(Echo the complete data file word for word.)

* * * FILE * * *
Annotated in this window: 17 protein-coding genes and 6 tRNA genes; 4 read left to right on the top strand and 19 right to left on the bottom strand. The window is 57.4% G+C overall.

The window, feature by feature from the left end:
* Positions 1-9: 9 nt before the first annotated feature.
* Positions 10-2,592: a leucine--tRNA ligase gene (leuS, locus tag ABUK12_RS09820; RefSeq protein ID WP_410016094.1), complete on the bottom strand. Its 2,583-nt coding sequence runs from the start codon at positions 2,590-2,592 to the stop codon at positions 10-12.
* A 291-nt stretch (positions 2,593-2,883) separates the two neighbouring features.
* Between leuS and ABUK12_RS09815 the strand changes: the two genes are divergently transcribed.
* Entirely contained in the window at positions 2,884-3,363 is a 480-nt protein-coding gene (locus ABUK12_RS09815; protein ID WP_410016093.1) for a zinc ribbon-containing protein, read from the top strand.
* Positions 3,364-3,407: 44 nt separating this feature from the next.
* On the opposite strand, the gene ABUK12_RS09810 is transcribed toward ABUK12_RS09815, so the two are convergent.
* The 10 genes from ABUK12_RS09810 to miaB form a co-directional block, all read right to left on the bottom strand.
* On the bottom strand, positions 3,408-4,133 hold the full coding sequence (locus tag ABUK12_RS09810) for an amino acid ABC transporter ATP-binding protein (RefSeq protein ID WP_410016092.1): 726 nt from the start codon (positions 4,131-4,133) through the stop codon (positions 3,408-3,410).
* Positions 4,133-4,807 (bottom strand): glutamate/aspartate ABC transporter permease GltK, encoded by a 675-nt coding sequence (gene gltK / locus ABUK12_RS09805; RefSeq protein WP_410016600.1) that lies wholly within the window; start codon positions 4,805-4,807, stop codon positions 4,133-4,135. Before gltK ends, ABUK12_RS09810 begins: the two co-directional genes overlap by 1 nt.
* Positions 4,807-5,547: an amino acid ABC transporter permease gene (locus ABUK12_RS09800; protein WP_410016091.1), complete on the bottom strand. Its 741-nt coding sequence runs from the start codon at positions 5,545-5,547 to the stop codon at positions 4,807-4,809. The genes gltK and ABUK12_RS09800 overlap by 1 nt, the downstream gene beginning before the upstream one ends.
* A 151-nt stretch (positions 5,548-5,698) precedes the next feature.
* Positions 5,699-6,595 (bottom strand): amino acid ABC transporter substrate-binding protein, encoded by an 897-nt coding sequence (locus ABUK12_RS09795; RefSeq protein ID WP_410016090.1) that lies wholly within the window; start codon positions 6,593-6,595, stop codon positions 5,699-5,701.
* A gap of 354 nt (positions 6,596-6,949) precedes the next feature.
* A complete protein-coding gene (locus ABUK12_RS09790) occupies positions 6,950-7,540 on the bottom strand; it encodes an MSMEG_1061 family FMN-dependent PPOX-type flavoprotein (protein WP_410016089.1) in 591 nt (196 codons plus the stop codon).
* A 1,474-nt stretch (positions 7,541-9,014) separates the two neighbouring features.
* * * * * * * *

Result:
Annotated in this window: 17 protein-coding genes and 6 tRNA genes; 4 read left to right on the top strand and 19 right to left on the bottom strand. The window is 57.4% G+C overall.

The window, feature by feature from the left end:
* Positions 1-9: 9 nt before the first annotated feature.
* Positions 10-2,592: a leucine--tRNA ligase gene (leuS, locus tag ABUK12_RS09820; RefSeq protein ID WP_410016094.1), complete on the bottom strand. Its 2,583-nt coding sequence runs from the start codon at positions 2,590-2,592 to the stop codon at positions 10-12.
* A 291-nt stretch (positions 2,593-2,883) separates the two neighbouring features.
* Between leuS and ABUK12_RS09815 the strand changes: the two genes are divergently transcribed.
* Entirely contained in the window at positions 2,884-3,363 is a 480-nt protein-coding gene (locus ABUK12_RS09815; protein ID WP_410016093.1) for a zinc ribbon-containing protein, read from the top strand.
* Positions 3,364-3,407: 44 nt separating this feature from the next.
* On the opposite strand, the gene ABUK12_RS09810 is transcribed toward ABUK12_RS09815, so the two are convergent.
* The 10 genes from ABUK12_RS09810 to miaB form a co-directional block, all read right to left on the bottom strand.
* On the bottom strand, positions 3,408-4,133 hold the full coding sequence (locus tag ABUK12_RS09810) for an amino acid ABC transporter ATP-binding protein (RefSeq protein ID WP_410016092.1): 726 nt from the start codon (positions 4,131-4,133) through the stop codon (positions 3,408-3,410).
* Positions 4,133-4,807 (bottom strand): glutamate/aspartate ABC transporter permease GltK, encoded by a 675-nt coding sequence (gene gltK / locus ABUK12_RS09805; RefSeq protein WP_410016600.1) that lies wholly within the window; start codon positions 4,805-4,807, stop codon positions 4,133-4,135. Before gltK ends, ABUK12_RS09810 begins: the two co-directional genes overlap by 1 nt.
* Positions 4,807-5,547: an amino acid ABC transporter permease gene (locus ABUK12_RS09800; protein WP_410016091.1), complete on the bottom strand. Its 741-nt coding sequence runs from the start codon at positions 5,545-5,547 to the stop codon at positions 4,807-4,809. The genes gltK and ABUK12_RS09800 overlap by 1 nt, the downstream gene beginning before the upstream one ends.
* A 151-nt stretch (positions 5,548-5,698) precedes the next feature.
* Positions 5,699-6,595 (bottom strand): amino acid ABC transporter substrate-binding protein, encoded by an 897-nt coding sequence (locus ABUK12_RS09795; RefSeq protein ID WP_410016090.1) that lies wholly within the window; start codon positions 6,593-6,595, stop codon positions 5,699-5,701.
* A gap of 354 nt (positions 6,596-6,949) precedes the next feature.
* A complete protein-coding gene (locus ABUK12_RS09790) occupies positions 6,950-7,540 on the bottom strand; it encodes an MSMEG_1061 family FMN-dependent PPOX-type flavoprotein (protein WP_410016089.1) in 591 nt (196 codons plus the stop codon).
* A 1,474-nt stretch (positions 7,541-9,014) separates the two neighbouring features.